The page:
Appellant's argument simply lacks any merit. As the above-cited statutory language illustrates, it is the responsibility of the juvenile court judge to render a determination, based upon any evidence which he or she may receive, as to the type of program best suited for the juvenile's needs. Appellant's attempt to abrogate the judge's authority whenever presented with a unanimous recommendation is without precedent or support in the letter of the law. Indeed, appellant can cite no cases in which this Court has accepted such arguments before.
Moreover, a review of the lower court's opinion demonstrates that judicial discretion was soundly employed in the case at bar. Therein, the trial judge explained that his decision to place appellant at Harbor Creek was motivated by its proximity to appellant's family. Thus, the family would be afforded the opportunity to visit appellant regularly and participate in his treatment and rehabilitation. Since familial cooperation is often a crucial element in the success of these programs, and placement at Harbor Creek was conducive to their involvement, the trial judge favored that institution over George Junior Republic, which was located some distance away.
The trial judge's rationale serves the well-estalished goal of "preserving family unity," an avowed purpose of the Juvenile Act. In the Interest of Ryan Michael C., 294 Pa. Super. 417, 421, 440 A.2d 535, 537 (1982). Although this result is sought more often in cases of dependency, it certainly is also a viable objective when the court is confronted with problems of delinquency.
Finally, appellant failed to produce one argument as to why Harbor Creek would be detrimental to appellant, nor did he clarify why George Junior Republic was preferential. However, even if he had, such assertions would not persuade us that the juvenile court judge abused his discretion in reaching his decision.
Appellant next avers error by the trial judge in failing to record the dispositional aspect of this case. After a juvenile is adjudged delinquent, the Juvenile Act requires that a dispositional hearing be held before a child can be ordered to placement. 42 Pa.C.S.A. § 6341(b). Nowhere does the Act state that such hearings must be placed on the record. In fact, the Act provides that hearings shall be conducted "in an informal but orderly manner." 42 Pa.C.S.A. § 6336(a); In re Leonardo, 291 Pa. Super. 644, 436 A.2d 685 (1981). Clearly, this language does not compel the juvenile court system to follow the rigid formalities embodied in the rules of criminal or civil procedure.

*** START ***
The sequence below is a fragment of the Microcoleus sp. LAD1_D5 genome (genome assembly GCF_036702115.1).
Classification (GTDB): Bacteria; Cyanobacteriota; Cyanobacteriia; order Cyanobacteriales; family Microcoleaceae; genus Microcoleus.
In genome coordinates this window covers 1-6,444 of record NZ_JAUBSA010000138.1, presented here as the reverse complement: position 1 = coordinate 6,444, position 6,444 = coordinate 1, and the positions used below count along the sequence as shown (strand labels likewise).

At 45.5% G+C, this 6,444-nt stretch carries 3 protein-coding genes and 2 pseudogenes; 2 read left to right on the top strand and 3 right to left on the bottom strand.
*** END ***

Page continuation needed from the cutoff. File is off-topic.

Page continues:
Appellant properly notes that when an appellate court reviews the sufficiency of the evidence to support an adjudication of delinquency, it needs some type of record in order to accomplish its function. Even so, the Act still does not require a formal record; full minutes of the proceedings as kept by the court would suffice. 42 Pa.C.S.A. § 6336(c).
In this case, the hearing to determine appellant's delinquency was fully recorded. Only the dispositional aspect of the hearing was held in chambers. Nonetheless, appellant could have requested that those proceedings be recorded by appropriate means. The Juvenile Act specifically vests him with that right. 42 Pa.C.S.A. § 6336(c). However, since the record reflects that appellant, through his counsel, waived that right, he will not be heard to complain now.
In light of our aforesaid discussion, we hereby affirm the order of the court below.